WATCH: Could a different keyboard help close the pay gap?

Salon’s Carrie Sheffield, Amanda Marcotte and Mary Elizabeth Williams sat down recently to discuss designer Roya Ramezani’s intriguing idea for helping women communicate more effectively in the workforce — a keyboard that prompts them to use more “power verbs” in their writing.

Sheffield, Marcotte and Williams expressed their thoughts about whether women need special tools in the workplace and the ways in which male and female workers are still perceived differently, even when using the same words. Ramezani herself talked to Salon via email recently and explained her hopes for her project. “We all practice verbal communication in our daily lives to inform, whether it is to inform others of our requests or to impart knowledge,” she said. “However, there is a significant difference between communicating effectively versus just communicating. I’m advocating for clear and effective communication through powerful choice of words; and it doesn’t contradict speaking politely. In regards to necessity, firstly, any organization can benefit from improved, effective communication between employees. Moreover, I believe that effective verbal communication is a fundamental skill needed in order to succeed in both business and life for individuals. Whether it’s presenting a concept in a board room or the conversation we have with our coworker at lunch, how you articulate your thoughts and opinions ultimately defines who you are in the eyes of other people. These instant perceptions and our choice of words could make or break it when we’re trying to get our point across or describe why our idea is great.”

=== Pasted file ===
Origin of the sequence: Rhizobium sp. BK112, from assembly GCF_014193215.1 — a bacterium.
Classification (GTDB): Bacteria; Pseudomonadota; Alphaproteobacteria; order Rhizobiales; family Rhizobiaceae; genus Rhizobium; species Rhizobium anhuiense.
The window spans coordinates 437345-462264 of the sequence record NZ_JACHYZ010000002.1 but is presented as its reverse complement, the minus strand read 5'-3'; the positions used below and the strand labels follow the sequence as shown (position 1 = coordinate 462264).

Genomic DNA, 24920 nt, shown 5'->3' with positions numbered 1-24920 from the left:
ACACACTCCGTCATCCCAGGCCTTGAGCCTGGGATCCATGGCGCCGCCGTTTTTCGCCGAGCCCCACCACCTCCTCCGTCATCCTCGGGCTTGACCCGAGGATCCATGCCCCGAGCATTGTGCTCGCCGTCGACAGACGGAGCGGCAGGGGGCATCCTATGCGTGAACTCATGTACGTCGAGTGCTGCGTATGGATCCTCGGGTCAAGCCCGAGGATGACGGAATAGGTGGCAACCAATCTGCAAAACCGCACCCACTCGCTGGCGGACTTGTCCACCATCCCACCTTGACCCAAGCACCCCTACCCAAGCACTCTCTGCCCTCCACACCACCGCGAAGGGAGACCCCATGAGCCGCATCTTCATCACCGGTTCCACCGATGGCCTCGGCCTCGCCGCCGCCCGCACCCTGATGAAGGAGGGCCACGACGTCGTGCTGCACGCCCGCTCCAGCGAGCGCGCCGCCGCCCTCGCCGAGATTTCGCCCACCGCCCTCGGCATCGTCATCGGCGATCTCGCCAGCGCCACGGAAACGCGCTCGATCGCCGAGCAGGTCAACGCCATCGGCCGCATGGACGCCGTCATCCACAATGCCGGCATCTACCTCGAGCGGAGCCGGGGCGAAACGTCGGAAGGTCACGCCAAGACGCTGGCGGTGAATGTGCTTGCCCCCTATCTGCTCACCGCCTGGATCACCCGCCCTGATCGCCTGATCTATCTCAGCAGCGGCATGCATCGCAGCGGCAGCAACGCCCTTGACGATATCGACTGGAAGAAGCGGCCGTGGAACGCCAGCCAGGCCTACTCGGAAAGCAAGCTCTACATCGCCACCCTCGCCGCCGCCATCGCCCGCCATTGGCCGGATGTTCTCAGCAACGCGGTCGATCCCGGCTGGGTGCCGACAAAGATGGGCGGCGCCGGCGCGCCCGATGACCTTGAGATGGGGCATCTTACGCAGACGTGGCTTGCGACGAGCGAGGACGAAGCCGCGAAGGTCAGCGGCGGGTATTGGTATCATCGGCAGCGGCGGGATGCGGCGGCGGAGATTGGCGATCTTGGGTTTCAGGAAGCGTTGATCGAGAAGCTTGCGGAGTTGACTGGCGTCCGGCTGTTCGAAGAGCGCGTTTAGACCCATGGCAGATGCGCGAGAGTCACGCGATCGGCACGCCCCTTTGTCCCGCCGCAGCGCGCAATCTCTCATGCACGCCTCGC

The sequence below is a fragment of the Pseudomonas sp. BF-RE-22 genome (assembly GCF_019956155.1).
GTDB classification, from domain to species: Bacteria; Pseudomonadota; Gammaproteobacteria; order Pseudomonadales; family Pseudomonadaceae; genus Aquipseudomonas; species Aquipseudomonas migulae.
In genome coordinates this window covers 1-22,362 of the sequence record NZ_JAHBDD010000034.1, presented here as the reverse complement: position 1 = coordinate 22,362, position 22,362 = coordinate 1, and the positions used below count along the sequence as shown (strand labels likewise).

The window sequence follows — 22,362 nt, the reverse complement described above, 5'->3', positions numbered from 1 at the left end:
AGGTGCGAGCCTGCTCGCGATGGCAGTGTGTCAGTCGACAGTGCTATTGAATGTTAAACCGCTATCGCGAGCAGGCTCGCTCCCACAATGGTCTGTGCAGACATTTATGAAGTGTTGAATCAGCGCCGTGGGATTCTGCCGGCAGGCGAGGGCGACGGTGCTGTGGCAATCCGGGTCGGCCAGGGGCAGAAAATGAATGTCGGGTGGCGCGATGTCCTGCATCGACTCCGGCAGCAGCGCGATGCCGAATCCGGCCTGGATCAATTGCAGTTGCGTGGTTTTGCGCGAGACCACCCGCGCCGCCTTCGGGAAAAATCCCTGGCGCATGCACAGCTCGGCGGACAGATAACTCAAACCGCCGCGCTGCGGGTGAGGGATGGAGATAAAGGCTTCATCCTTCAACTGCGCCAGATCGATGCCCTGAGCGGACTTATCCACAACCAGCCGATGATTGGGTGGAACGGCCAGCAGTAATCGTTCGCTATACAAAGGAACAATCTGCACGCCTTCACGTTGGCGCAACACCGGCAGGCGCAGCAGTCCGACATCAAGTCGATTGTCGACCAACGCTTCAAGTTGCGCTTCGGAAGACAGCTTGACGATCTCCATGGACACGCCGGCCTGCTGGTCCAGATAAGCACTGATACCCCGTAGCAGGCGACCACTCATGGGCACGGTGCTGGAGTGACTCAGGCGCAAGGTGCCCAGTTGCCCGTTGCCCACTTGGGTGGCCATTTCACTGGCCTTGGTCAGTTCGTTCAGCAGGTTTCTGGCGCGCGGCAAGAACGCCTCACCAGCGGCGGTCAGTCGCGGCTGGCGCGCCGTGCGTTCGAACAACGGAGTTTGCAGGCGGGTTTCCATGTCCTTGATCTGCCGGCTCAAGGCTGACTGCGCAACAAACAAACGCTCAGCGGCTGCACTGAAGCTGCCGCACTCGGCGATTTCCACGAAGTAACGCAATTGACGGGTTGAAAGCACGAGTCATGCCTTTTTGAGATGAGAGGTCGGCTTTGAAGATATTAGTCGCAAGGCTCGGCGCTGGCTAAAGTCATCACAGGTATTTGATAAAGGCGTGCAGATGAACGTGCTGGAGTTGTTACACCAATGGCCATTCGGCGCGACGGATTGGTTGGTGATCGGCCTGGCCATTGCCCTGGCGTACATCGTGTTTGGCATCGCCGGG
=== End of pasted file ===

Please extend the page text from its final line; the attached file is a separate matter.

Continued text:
Watch the full interview below: